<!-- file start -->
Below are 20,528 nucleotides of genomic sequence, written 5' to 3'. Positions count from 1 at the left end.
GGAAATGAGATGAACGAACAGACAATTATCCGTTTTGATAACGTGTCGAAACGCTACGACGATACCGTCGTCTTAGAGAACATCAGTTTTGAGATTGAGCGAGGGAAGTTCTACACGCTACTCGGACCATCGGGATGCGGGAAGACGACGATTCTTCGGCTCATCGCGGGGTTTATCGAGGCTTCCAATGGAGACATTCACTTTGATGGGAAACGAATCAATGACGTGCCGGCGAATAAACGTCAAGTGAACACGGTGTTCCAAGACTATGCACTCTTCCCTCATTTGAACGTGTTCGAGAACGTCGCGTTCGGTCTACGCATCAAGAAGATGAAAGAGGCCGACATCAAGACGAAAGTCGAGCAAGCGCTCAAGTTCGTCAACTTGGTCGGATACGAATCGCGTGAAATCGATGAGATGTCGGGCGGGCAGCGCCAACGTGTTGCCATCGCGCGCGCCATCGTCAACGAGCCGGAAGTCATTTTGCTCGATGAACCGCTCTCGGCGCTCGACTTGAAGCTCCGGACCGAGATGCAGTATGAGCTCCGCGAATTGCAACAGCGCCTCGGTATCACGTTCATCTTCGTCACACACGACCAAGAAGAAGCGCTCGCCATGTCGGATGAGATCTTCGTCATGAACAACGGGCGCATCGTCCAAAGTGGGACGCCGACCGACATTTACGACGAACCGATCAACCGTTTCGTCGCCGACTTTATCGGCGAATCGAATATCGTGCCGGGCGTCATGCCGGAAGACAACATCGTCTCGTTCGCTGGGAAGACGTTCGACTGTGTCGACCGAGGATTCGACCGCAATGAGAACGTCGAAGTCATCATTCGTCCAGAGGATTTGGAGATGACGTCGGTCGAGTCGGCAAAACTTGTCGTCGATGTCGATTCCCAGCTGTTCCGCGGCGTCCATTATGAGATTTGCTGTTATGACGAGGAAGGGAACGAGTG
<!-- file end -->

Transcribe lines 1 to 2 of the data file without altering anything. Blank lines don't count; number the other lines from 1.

Below are 20,528 nucleotides of genomic sequence, written 5' to 3'. Positions count from 1 at the left end.
GGAAATGAGATGAACGAACAGACAATTATCCGTTTTGATAACGTGTCGAAACGCTACGACGATACCGTCGTCTTAGAGAACATCAGTTTTGAGATTGAGCGAGGGAAGTTCTACACGCTACTCGGACCATCGGGATGCGGGAAGACGACGATTCTTCGGCTCATCGCGGGGTTTATCGAGGCTTCCAATGGAGACATTCACTTTGATGGGAAACGAATCAATGACGTGCCGGCGAATAAACGTCAAGTGAACACGGTGTTCCAAGACTATGCACTCTTCCCTCATTTGAACGTGTTCGAGAACGTCGCGTTCGGTCTACGCATCAAGAAGATGAAAGAGGCCGACATCAAGACGAAAGTCGAGCAAGCGCTCAAGTTCGTCAACTTGGTCGGATACGAATCGCGTGAAATCGATGAGATGTCGGGCGGGCAGCGCCAACGTGTTGCCATCGCGCGCGCCATCGTCAACGAGCCGGAAGTCATTTTGCTCGATGAACCGCTCTCGGCGCTCGACTTGAAGCTCCGGACCGAGATGCAGTATGAGCTCCGCGAATTGCAACAGCGCCTCGGTATCACGTTCATCTTCGTCACACACGACCAAGAAGAAGCGCTCGCCATGTCGGATGAGATCTTCGTCATGAACAACGGGCGCATCGTCCAAAGTGGGACGCCGACCGACATTTACGACGAACCGATCAACCGTTTCGTCGCCGACTTTATCGGCGAATCGAATATCGTGCCGGGCGTCATGCCGGAAGACAACATCGTCTCGTTCGCTGGGAAGACGTTCGACTGTGTCGACCGAGGATTCGACCGCAATGAGAACGTCGAAGTCATCATTCGTCCAGAGGATTTGGAGATGACGTCGGTCGAGTCGGCAAAACTTGTCGTCGATGTCGATTCCCAGCTGTTCCGCGGCGTCCATTATGAGATTTGCTGTTATGACGAGGAAGGGAACGAGTG